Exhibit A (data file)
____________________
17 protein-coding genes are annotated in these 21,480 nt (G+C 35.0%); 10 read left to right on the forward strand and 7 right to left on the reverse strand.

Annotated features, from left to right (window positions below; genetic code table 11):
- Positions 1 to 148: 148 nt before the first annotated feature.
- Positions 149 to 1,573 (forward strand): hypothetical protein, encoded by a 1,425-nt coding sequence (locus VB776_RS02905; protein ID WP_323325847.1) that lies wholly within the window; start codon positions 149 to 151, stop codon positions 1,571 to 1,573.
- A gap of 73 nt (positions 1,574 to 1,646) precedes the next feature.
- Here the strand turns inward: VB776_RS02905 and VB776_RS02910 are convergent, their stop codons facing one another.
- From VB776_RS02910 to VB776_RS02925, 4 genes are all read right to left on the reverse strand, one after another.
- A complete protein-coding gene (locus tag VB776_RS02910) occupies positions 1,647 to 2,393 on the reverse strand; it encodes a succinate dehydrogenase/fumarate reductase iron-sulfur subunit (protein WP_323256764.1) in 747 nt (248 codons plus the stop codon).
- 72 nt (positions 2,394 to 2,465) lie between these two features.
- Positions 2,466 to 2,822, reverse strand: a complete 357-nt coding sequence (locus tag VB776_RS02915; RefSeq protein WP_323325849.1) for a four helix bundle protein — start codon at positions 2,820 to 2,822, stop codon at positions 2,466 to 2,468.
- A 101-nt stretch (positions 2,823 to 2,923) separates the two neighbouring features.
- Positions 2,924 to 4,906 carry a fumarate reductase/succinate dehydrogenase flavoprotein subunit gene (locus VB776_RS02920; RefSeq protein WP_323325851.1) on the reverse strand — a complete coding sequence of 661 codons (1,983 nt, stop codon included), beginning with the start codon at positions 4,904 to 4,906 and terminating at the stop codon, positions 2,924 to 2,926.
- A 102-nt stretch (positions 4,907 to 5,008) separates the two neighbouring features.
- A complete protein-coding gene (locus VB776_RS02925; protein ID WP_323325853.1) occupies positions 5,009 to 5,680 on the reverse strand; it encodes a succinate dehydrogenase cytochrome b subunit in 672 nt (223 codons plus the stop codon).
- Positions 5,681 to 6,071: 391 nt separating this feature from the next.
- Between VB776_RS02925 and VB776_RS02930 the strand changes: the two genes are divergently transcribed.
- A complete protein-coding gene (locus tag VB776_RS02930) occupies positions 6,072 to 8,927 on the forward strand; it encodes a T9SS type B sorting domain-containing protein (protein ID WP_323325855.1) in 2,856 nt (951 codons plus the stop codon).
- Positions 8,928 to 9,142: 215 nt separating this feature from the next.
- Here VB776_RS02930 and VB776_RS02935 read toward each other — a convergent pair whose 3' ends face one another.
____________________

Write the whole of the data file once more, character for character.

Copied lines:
17 protein-coding genes are annotated in these 21,480 nt (G+C 35.0%); 10 read left to right on the forward strand and 7 right to left on the reverse strand.

Annotated features, from left to right (window positions below; genetic code table 11):
- Positions 1 to 148: 148 nt before the first annotated feature.
- Positions 149 to 1,573 (forward strand): hypothetical protein, encoded by a 1,425-nt coding sequence (locus VB776_RS02905; protein ID WP_323325847.1) that lies wholly within the window; start codon positions 149 to 151, stop codon positions 1,571 to 1,573.
- A gap of 73 nt (positions 1,574 to 1,646) precedes the next feature.
- Here the strand turns inward: VB776_RS02905 and VB776_RS02910 are convergent, their stop codons facing one another.
- From VB776_RS02910 to VB776_RS02925, 4 genes are all read right to left on the reverse strand, one after another.
- A complete protein-coding gene (locus tag VB776_RS02910) occupies positions 1,647 to 2,393 on the reverse strand; it encodes a succinate dehydrogenase/fumarate reductase iron-sulfur subunit (protein WP_323256764.1) in 747 nt (248 codons plus the stop codon).
- 72 nt (positions 2,394 to 2,465) lie between these two features.
- Positions 2,466 to 2,822, reverse strand: a complete 357-nt coding sequence (locus tag VB776_RS02915; RefSeq protein WP_323325849.1) for a four helix bundle protein — start codon at positions 2,820 to 2,822, stop codon at positions 2,466 to 2,468.
- A 101-nt stretch (positions 2,823 to 2,923) separates the two neighbouring features.
- Positions 2,924 to 4,906 carry a fumarate reductase/succinate dehydrogenase flavoprotein subunit gene (locus VB776_RS02920; RefSeq protein WP_323325851.1) on the reverse strand — a complete coding sequence of 661 codons (1,983 nt, stop codon included), beginning with the start codon at positions 4,904 to 4,906 and terminating at the stop codon, positions 2,924 to 2,926.
- A 102-nt stretch (positions 4,907 to 5,008) separates the two neighbouring features.
- A complete protein-coding gene (locus VB776_RS02925; protein ID WP_323325853.1) occupies positions 5,009 to 5,680 on the reverse strand; it encodes a succinate dehydrogenase cytochrome b subunit in 672 nt (223 codons plus the stop codon).
- Positions 5,681 to 6,071: 391 nt separating this feature from the next.
- Between VB776_RS02925 and VB776_RS02930 the strand changes: the two genes are divergently transcribed.
- A complete protein-coding gene (locus tag VB776_RS02930) occupies positions 6,072 to 8,927 on the forward strand; it encodes a T9SS type B sorting domain-containing protein (protein ID WP_323325855.1) in 2,856 nt (951 codons plus the stop codon).
- Positions 8,928 to 9,142: 215 nt separating this feature from the next.
- Here VB776_RS02930 and VB776_RS02935 read toward each other — a convergent pair whose 3' ends face one another.